Spring is the time of year when summer pastures are greening up, summer crops are being planted, and things look full of promise for the coming growing season. It's also the time of year to scout for and treat warm-season weeds. If your management program includes controlling weeds, you need to be thinking about options now before weeds get ahead of the crop and become difficult to control.
One of the most common questions I get in the spring concerns what herbicide to use for a particular weed or mix of several weeds. Choosing the correct chemical for the job is essential, but keeping up with changing chemical brand names, especially with all the generics on the market today is a difficult chore. This article is directed at examining the differences between generic and name-brand chemicals and highlighting some common products used in our Oklahoma and Texas service area.
The first question is, "Why the interest in generic chemicals?" The answer is that they often cost less. Agricultural chemical formulations are only patented for 17 years. During this time, the company that developed the product is the only one allowed to produce it. Once the patent expires, anyone can use the same formulation as the original. Generic manufacturers can usually offer this product at a much lower price because they didn't have to pay for the original development and testing that makes up much of the cost of ag chemicals today.
In general, generic versions of herbicides will be cheaper and while product quality is usually just as good as the name brand, it also might not be. Many generic products are not backed by the manufacturer like their brand-name counterparts. Generally, if a herbicide application fails, the generic companies will not pay for you to respray the field, but many name brand companies will. Herbicide tolerant crops almost always require the use of brand-name chemicals. Using a generic would be off label, and any problems would not be warranteed by the chemical/seed company.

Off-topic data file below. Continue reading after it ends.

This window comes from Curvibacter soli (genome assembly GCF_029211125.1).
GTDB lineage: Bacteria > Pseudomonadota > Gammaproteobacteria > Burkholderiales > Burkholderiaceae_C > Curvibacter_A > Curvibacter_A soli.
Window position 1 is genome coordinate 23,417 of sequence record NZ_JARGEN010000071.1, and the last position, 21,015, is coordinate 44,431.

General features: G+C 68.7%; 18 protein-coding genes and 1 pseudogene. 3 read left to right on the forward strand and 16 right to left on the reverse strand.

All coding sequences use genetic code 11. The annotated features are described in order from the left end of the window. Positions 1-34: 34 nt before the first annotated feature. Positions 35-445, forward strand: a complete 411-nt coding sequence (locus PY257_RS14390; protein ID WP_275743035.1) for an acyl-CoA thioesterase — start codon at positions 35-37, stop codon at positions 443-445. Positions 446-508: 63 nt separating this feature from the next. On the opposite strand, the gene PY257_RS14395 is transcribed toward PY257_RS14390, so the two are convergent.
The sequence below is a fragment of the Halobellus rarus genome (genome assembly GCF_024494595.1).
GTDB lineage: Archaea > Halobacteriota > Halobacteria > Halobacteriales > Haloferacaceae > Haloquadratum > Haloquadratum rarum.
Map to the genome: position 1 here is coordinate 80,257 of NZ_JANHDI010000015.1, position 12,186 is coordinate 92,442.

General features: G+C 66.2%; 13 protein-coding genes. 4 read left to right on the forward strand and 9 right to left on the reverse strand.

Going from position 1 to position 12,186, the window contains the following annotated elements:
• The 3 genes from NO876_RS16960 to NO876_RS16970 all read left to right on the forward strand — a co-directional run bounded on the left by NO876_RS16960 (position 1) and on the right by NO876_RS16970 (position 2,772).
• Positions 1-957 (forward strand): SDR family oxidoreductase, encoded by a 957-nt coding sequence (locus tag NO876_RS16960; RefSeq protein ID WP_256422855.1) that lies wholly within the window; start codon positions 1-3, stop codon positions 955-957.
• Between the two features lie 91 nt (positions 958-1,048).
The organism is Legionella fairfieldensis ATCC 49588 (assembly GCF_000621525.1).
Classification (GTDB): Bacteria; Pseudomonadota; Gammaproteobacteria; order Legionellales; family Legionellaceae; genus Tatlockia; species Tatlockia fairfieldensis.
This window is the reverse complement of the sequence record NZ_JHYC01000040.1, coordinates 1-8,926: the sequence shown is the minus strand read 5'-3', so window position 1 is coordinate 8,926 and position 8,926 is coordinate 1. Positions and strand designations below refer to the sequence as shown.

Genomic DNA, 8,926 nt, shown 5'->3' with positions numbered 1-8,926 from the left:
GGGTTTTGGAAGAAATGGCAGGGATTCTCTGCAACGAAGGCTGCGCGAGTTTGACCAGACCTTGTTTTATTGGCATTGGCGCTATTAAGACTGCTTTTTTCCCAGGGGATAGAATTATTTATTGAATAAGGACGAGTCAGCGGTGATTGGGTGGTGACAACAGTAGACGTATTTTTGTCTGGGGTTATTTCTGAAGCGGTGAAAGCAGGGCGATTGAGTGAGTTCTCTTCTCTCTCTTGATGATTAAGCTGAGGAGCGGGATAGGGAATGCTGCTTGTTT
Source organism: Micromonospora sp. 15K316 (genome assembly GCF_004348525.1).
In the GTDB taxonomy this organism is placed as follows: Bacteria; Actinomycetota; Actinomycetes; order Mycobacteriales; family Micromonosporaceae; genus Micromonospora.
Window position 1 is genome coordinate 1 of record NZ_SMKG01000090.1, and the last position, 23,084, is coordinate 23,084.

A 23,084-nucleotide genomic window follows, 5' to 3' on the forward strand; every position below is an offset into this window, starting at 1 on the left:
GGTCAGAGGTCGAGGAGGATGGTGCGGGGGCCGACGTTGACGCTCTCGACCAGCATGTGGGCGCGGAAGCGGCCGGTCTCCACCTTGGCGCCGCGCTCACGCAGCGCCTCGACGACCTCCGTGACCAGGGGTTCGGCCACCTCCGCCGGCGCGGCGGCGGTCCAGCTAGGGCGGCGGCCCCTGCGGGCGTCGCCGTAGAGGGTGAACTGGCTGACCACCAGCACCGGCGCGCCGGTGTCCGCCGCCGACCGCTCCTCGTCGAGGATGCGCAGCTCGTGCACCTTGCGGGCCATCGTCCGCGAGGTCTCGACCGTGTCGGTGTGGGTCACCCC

You also want to make sure you are comparing products with equivalent amounts of active ingredient. Products with less active ingredient need to be applied at a higher use rate, so make sure you compare apples to apples when shopping.
I'm not against generic chemicals. They definitely have a place in the industry and may be the best choice for weed control in your operation. Just weigh all the options before you buy any product. Name brand herbicides may be higher quality, and rebates and product warranties may be superior. These are all factors to consider when estimating the true cost of a particular chemical. Talk with a reputable chemical salesperson to find out what's available and to find out if any cost differences exist. The best way to find out about generic alternatives is to ask for products by chemical name (eg. glyphosate).